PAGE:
“I was keen to go on a clinical trial. I wanted to try new cancer treatments and hopefully help future generations.”
A study looking at a blood test to check heart function in people having trastuzumab for breast cancer
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This study compared a blood test and scan results to measure heart function in people having trastuzumab for breast cancer.
More about this trial
Trastuzumab can affect how well your heart works. When this study was done, doctors routinely checked people’s heart every few months with a scan called an echocardiogram, or echo. It is an ultrasound of the heart, which can show how well the heart is pumping.
Researchers wanted to see if they could use a blood test to assess any changes in heart function. They measured the amount of a protein called NT-proBNP in blood samples. Everyone taking part had scans and blood tests, so that the research team could compare the results.
The aim of the study was to see if doctors could use the NT-proBNP blood test to assess changes in heart function.
Summary of results
This study recruited 42 women who were having trastuzumab for breast cancer. They all had regular scans to measure their heart function. They also had a blood test to measure the level on NT-proBNP protein in their blood before they started treatment. And 33 women had at least one other NT-proBNP blood test during treatment.
The research team compared the blood test results with the heart scan results. They found there was no link between the two.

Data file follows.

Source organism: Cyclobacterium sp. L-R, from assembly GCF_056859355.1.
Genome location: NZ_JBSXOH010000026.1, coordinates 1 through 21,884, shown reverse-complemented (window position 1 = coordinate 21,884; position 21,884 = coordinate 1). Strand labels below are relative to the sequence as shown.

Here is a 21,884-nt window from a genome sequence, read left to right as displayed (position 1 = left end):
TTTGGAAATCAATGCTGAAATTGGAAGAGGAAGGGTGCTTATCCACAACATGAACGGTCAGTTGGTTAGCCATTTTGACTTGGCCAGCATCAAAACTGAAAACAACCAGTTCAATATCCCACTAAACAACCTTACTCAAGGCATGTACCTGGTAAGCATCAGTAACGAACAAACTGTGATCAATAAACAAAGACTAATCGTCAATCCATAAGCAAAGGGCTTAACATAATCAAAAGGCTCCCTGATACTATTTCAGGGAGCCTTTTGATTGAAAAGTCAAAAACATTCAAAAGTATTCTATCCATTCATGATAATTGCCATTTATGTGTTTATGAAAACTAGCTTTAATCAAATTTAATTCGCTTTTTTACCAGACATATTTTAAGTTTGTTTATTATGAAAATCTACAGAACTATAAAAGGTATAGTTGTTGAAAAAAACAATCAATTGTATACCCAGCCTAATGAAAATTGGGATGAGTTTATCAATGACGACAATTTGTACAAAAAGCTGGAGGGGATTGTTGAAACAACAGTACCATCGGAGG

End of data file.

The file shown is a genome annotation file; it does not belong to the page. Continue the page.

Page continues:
The level of NT-proBNP was higher at some points in some women who had reduced heart function. But higher at some points in other women who had normal heart function.
The research team also looked at the blood test people had before they started treatment. They found that a raised NT-proBNP level may be a sign that people are more likely to have reduced heart function during treatment. But the study was too small to say for sure.
The research team concluded that there was no link between the level of the NT-proBNP and heart function during trastuzumab treatment for breast cancer.
They suggest that NT-proBNP levels are looked at in a larger study to see if they can help predict who might develop reduced heart function during treatment.
We have based this summary on information from the research team. The information they sent us has been reviewed by independent specialists (
How to join a clinical trial
Dr Richard Simcock
Experimental Cancer Medicine Centre (ECMC)